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Goodrich Dam repairs to begin this week



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August 28, 2013 - Goodrich- The level of the mill pond will be lowered over the next two weeks for repairs to the dam and a culvert opening.

"After Labor Day the water should be low enough to get down in the dam," said Pete Morey, village council member and street administrator. "The project should take a day or two to complete at the dam. Also, we're going to add a valve to the tube that runs east and west to the golf course. Hopefully, that will help with at least a part of the flooding that's been going on."

The Michigan Department of Environmental Quality issued the permit to lower the water in the pond after an inspection in the spring of 2012 when the MDEQ evaluated the century-old village dam and required some significant repairs to the structure. Currently, only three of the five wooden flood or watergates, which move up and down to regulate the amount of water and the level of the mill pond, are operational. Two of the gates remain stationary. The state inspector required the village to remove the two stationary gates and replace with moveable gates.

However, Morey proposed an alternative to the moveable gates.

Morey's concern is that if all five gates are opened, the downriver areas north of the dam could be flooded. Therefore, he suggested to alter the two gates so they can be removed only if necessary.

"The three moveable gates are enough to contend with future rain events," said Morey. "We've had seven-and-a-half and nine inches of rain in two storms. The three gates worked just fine."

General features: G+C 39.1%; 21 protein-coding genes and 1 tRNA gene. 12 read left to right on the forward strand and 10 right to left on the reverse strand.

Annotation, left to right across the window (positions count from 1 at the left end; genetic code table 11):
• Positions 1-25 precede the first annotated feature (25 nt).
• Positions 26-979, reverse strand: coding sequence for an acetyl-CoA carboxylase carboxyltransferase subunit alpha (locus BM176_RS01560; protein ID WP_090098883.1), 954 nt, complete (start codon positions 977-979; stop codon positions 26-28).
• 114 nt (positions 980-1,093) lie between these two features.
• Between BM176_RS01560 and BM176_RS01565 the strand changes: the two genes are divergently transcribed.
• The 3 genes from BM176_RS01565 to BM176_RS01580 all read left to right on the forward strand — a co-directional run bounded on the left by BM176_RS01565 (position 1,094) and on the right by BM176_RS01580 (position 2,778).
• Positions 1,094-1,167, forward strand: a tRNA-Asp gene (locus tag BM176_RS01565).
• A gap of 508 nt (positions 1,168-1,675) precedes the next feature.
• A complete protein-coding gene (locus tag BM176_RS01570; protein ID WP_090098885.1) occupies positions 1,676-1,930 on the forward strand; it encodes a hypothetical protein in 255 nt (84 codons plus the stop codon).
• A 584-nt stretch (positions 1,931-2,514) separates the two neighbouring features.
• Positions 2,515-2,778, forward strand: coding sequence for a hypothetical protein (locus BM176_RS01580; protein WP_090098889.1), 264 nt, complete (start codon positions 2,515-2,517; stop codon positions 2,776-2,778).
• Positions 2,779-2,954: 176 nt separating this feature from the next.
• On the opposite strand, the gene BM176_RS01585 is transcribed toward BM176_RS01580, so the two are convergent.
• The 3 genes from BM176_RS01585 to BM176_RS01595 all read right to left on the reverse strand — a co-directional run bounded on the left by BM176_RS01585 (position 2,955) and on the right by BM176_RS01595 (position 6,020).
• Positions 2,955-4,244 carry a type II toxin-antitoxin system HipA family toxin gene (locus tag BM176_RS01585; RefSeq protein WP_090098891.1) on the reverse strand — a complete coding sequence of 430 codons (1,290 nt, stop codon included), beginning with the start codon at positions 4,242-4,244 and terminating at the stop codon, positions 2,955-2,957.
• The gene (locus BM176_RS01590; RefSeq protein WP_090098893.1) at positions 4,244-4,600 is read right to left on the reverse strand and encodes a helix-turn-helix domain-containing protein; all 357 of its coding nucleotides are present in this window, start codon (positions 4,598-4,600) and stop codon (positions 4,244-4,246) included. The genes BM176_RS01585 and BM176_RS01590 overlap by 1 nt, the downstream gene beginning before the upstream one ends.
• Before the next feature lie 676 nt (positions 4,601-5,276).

Following the approval of the MDEQ, the village DPW will cut about three feet off the top of the two eight foot stationary watergates, which will allow the necessary flow over the dam in the event of a major water event. Those top sections of the watergates can then be put back in place and removed if necessary.

The need, say MDEQ officials, is to allow sufficient water to pass through if heavy rains were to occur. If the dam can be modified to meet the requirement for water flow is the MDEQ concern.

It is essential to be able to remove the stoplogs and lift gates from all five spillway bays in order to safely pass the flood design, MDEQ engineers added.

In addition, within the next five years the village should develop a long-term plan for the future of the dam including a structural analysis for the long-term stability as well as a feasibility study for repair, replacement, or removal of the spillway.

"This summer's repair simply allows more time for a more permanent upgrade to the dam," added Morey. "It will save the the village money and meet the requirements of the MDEQ."

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